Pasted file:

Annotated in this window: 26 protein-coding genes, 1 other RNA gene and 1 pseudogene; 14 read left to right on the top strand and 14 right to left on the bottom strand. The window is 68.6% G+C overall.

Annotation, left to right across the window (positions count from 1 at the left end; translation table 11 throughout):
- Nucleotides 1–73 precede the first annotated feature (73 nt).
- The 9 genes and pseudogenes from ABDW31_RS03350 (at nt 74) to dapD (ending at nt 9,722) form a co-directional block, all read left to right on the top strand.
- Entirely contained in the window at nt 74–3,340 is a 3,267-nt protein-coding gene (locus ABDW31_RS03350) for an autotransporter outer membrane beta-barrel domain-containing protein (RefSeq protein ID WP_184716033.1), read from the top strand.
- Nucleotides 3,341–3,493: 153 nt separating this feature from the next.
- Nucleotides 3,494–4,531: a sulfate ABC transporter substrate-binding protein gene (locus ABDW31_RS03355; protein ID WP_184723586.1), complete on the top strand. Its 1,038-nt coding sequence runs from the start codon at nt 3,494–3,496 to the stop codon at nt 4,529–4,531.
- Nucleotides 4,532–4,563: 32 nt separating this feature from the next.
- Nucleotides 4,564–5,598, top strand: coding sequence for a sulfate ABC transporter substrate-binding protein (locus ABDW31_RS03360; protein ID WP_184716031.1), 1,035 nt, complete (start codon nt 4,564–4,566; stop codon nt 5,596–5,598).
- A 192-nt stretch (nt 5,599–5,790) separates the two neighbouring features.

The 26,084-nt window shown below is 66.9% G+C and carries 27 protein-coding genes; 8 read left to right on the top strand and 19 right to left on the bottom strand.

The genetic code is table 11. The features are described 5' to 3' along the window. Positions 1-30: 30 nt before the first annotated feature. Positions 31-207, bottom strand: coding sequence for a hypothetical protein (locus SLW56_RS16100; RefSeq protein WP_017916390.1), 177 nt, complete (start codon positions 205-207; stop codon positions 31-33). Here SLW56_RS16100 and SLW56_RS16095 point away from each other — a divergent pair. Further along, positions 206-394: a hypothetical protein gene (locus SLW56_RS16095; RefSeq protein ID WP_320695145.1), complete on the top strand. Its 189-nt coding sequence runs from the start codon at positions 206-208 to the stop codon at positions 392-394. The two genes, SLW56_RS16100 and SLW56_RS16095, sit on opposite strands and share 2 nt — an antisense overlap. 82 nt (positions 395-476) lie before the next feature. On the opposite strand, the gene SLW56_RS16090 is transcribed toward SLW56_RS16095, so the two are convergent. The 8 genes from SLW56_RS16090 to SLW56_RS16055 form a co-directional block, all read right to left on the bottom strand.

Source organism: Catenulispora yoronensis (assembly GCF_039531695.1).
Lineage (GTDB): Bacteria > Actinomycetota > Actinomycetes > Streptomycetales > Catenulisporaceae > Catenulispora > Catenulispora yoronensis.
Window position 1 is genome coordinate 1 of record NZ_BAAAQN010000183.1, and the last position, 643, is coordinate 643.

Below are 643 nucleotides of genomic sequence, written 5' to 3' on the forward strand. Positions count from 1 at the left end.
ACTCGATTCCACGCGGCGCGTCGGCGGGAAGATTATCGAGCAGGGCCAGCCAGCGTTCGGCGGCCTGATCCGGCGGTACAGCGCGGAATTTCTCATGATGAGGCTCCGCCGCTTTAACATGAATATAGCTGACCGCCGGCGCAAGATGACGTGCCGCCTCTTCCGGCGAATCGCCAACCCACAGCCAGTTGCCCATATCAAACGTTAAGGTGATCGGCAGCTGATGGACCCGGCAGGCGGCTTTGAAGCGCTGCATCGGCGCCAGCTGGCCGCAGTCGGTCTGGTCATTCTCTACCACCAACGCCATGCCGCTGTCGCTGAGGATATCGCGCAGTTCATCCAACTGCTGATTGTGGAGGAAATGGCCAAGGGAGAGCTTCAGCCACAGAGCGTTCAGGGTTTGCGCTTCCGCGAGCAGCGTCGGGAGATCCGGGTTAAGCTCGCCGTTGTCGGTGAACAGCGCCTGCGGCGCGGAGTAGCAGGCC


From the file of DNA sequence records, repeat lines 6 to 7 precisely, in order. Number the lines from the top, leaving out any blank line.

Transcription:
- Nucleotides 3,341–3,493: 153 nt separating this feature from the next.
- Nucleotides 3,494–4,531: a sulfate ABC transporter substrate-binding protein gene (locus ABDW31_RS03355; protein ID WP_184723586.1), complete on the top strand. Its 1,038-nt coding sequence runs from the start codon at nt 3,494–3,496 to the stop codon at nt 4,529–4,531.